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Science Technology

Hitachi Developing Reactor That Burns Nuclear Waste 200

Posted by samzenpus
from the no-waste-zone dept.
Zothecula writes The problem with nuclear waste is that it needs to be stored for many thousands of years before it's safe, which is a tricky commitment for even the most stable civilization. To make this situation a bit more manageable, Hitachi, in partnership with MIT, the University of Michigan, and the University of California, Berkeley, is working on new reactor designs that use transuranic nuclear waste for fuel; leaving behind only short-lived radioactive elements.
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Hitachi Developing Reactor That Burns Nuclear Waste

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  • Good (Score:4, Insightful)

    by geekoid (135745) <dadinportland @ y a hoo.com> on Wednesday September 03, 2014 @06:44PM (#47821289) Homepage Journal

    Can we get more companies doing these please?

  • by rogoshen1 (2922505) on Wednesday September 03, 2014 @07:11PM (#47821483)

    option A: moderate toxicity/radioactivity for (hundreds of) thousands of years
    option B: EXTREME toxicity/radioactivity for decades

    To me it seems a no brainer that option B makes infinitely more sense. The proliferation risks are honestly marginal, considering the alternatives. (increasing reliance on coal, or a never ending stockpile of option A. (So much of it in fact we're considering boring a hole in a goddamn mountain to stuff it into.)

    The actors who'd be interesting in getting their hands on high level radioactive waste to cause mayhem would most likely be too inept to use it, and kill themselves in the process. The ones would be capable of putting it to use, probably have access to conventional weapons that would do more damage (consider a 'dirty' bomb vs a hijacked aircraft, or the type of bomb used in Oklahoma City.)

  • Re:Good (Score:4, Insightful)

    by perpenso (1613749) on Wednesday September 03, 2014 @07:27PM (#47821623)

    Can we get more companies doing these please?

    Lets not forget the gov't research labs -- it would be nice if the U.S. gov't didn't shut down such research to appease an ill-informed political interest group.

  • by brianwski (2401184) on Wednesday September 03, 2014 @08:04PM (#47821855) Homepage
    > Fukushima's error was they didn't raise the sea wall

    Also, the backup generators to operate pumps were in the basement that flooded. If the generators had been on the roof, it would have been fine.

    I know hindsight is always easy, but it does seem like important stuff in a flood plain should be inspected and thought through once per year by smart people to find glaring problems like this.
  • by PPH (736903) on Wednesday September 03, 2014 @08:51PM (#47822055)

    Nuclear waste is only a problem if you have an agenda to make it one. Scream about the evils of reprocessing and the long life stuff piles up, eventually making nuclear power uneconomical. Perhaps that's what some people had in mind from the beginning.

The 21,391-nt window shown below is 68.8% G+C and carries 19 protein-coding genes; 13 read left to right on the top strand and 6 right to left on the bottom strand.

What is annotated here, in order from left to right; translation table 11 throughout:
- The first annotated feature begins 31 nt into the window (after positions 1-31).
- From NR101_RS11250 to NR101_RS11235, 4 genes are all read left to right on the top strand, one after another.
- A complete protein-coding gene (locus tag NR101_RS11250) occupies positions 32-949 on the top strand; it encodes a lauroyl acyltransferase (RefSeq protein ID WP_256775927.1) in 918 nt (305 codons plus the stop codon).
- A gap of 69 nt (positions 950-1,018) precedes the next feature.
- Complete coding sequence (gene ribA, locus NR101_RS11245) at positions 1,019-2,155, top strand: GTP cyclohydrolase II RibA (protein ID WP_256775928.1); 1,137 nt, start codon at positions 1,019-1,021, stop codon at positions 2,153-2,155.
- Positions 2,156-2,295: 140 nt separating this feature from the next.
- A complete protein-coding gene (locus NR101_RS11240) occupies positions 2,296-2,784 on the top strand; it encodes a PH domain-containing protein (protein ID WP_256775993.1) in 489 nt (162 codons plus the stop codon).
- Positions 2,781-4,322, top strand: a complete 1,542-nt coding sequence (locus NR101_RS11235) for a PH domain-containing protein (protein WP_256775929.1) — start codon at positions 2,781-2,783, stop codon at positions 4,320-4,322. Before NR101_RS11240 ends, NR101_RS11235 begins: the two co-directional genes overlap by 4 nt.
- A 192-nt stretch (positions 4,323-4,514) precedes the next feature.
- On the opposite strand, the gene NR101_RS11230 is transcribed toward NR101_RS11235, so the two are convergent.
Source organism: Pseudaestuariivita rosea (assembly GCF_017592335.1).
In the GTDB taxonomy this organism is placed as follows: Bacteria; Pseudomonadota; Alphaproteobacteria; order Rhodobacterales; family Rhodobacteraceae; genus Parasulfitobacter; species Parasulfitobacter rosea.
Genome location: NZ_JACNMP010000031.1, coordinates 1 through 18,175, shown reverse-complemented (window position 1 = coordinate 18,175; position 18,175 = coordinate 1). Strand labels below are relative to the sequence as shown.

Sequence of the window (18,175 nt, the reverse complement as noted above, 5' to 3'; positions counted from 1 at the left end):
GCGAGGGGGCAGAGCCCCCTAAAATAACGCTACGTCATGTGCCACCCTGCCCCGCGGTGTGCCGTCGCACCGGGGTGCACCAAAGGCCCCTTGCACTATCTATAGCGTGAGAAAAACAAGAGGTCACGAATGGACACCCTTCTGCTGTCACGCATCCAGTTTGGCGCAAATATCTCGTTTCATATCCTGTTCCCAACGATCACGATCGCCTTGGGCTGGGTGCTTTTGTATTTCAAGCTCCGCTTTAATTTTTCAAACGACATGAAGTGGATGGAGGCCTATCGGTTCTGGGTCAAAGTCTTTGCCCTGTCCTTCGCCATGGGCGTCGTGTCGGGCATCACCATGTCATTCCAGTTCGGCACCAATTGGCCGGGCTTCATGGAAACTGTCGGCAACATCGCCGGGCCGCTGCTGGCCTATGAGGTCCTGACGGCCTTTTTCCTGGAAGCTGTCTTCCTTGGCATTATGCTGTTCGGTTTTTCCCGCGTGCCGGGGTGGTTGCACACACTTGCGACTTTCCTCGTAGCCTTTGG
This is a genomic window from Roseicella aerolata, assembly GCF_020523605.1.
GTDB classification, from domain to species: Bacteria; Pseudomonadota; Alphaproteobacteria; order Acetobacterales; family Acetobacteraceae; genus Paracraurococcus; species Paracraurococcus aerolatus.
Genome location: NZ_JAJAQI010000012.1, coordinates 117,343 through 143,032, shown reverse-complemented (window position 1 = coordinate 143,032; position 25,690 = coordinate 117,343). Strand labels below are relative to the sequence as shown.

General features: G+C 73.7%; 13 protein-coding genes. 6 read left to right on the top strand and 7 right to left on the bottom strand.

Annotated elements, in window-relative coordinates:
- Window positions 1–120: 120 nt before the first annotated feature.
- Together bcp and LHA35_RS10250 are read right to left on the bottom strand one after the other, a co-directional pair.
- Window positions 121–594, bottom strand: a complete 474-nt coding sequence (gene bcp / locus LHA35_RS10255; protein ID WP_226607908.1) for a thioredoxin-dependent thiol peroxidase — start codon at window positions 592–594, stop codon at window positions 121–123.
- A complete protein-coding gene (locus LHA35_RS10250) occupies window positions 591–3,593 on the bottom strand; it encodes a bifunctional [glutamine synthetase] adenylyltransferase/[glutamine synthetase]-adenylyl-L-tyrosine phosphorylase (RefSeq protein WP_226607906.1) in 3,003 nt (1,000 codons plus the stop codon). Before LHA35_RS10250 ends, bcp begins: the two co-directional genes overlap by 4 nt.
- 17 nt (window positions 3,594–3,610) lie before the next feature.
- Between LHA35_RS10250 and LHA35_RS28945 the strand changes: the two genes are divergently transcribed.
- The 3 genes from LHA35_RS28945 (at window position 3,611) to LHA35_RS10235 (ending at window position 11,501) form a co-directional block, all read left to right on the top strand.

• by ShanghaiBill (739463) on Wednesday September 03, 2014 @09:06PM (#47822113)

    Fukushima wasn't in a flood plain.

    The area is periodically inundated by tsunamis. That would fit most definitions of a "flood". If Fukushima wasn't flooded, then neither was Noah, since that was salt water too.

    The problem wasn't glaring except in hindsight.

    Nonsense. Plenty of people thought it was a problem before it happened. The area is hit by a big tsunami about every 300 years. There are historical records of the last few, and geological sediment records of many more. The last one was 300 years ago. They were due.

  • Re:Good (Score:5, Insightful)

    by newcastlejon (1483695) on Wednesday September 03, 2014 @10:11PM (#47822357)

    Lets not forget the gov't research labs -- it would be nice if the U.S. gov't didn't shut down such research to appease an ill-informed political interest group.

    Otherwise known as "the electorate".

  • by kriston (7886) on Wednesday September 03, 2014 @11:28PM (#47822709) Homepage Journal

    It's mostly a United States problem that waste isn't reprocessed. This is now and has been done on an industrial scale in Europe and the U.K. for several decades. For some reason the United States, under the guise of non-proliferation, will not permit reprocessing of spent commercial nuclear reactor fuel.

    The story in this article isn't news. Everyone knows how to reprocess spent fuel since before the 1960s. What would be actual "news" is the time at which the United States allows the well-proven, industrial-scale reprocessing to be applied to its own reactors.

    Even Canada does it. The United States' nuclear energy policy is laughably stupid. It's a shame, really.

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